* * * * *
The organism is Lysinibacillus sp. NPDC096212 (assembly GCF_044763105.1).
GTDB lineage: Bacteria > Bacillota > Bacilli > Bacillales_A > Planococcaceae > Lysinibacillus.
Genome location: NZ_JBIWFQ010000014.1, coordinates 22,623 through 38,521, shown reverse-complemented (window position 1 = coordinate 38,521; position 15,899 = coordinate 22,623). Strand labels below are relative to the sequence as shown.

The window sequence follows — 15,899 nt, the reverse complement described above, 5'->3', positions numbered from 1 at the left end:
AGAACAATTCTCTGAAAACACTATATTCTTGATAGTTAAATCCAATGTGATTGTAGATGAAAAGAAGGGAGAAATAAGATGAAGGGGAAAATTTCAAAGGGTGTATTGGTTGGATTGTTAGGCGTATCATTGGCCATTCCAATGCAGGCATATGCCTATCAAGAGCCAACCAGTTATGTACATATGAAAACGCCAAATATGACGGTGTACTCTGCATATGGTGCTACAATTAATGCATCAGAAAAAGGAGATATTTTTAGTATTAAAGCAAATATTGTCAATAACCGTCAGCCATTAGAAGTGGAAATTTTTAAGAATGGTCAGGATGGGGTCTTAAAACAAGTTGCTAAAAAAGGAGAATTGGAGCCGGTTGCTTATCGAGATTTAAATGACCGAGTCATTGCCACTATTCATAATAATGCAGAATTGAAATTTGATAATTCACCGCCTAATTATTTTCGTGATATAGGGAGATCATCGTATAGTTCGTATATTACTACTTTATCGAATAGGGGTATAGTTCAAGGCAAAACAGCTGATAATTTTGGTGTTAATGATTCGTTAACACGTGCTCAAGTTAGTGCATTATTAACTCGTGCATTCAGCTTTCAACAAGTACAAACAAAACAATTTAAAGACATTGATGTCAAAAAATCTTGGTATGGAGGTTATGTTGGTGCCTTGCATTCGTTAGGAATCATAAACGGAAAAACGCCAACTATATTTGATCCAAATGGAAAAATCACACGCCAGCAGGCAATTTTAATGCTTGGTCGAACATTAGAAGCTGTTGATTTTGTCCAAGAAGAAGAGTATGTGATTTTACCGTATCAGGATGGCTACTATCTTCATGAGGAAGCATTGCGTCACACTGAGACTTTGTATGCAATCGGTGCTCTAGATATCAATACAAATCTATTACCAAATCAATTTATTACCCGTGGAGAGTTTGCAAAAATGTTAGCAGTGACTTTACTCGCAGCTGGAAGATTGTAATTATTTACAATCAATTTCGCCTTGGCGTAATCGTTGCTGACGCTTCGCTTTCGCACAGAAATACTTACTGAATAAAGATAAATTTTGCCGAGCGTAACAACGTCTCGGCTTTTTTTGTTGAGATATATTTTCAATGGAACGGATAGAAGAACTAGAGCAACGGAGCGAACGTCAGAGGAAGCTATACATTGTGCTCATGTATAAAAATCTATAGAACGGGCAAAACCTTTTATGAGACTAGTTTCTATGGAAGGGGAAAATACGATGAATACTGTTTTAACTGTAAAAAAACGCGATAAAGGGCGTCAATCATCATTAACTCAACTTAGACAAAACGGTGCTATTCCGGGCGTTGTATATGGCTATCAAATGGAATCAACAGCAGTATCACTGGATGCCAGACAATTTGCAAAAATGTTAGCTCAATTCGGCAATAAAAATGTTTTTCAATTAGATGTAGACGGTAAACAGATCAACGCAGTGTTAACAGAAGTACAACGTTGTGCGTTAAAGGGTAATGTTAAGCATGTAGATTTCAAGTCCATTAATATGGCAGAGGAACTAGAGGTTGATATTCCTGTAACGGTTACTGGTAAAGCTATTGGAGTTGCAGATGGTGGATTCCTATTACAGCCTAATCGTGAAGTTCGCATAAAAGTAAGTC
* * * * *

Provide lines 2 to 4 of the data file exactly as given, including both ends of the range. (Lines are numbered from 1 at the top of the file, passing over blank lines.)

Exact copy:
GTDB lineage: Bacteria > Bacillota > Bacilli > Bacillales_A > Planococcaceae > Lysinibacillus.
Genome location: NZ_JBIWFQ010000014.1, coordinates 22,623 through 38,521, shown reverse-complemented (window position 1 = coordinate 38,521; position 15,899 = coordinate 22,623). Strand labels below are relative to the sequence as shown.

The window sequence follows — 15,899 nt, the reverse complement described above, 5'->3', positions numbered from 1 at the left end: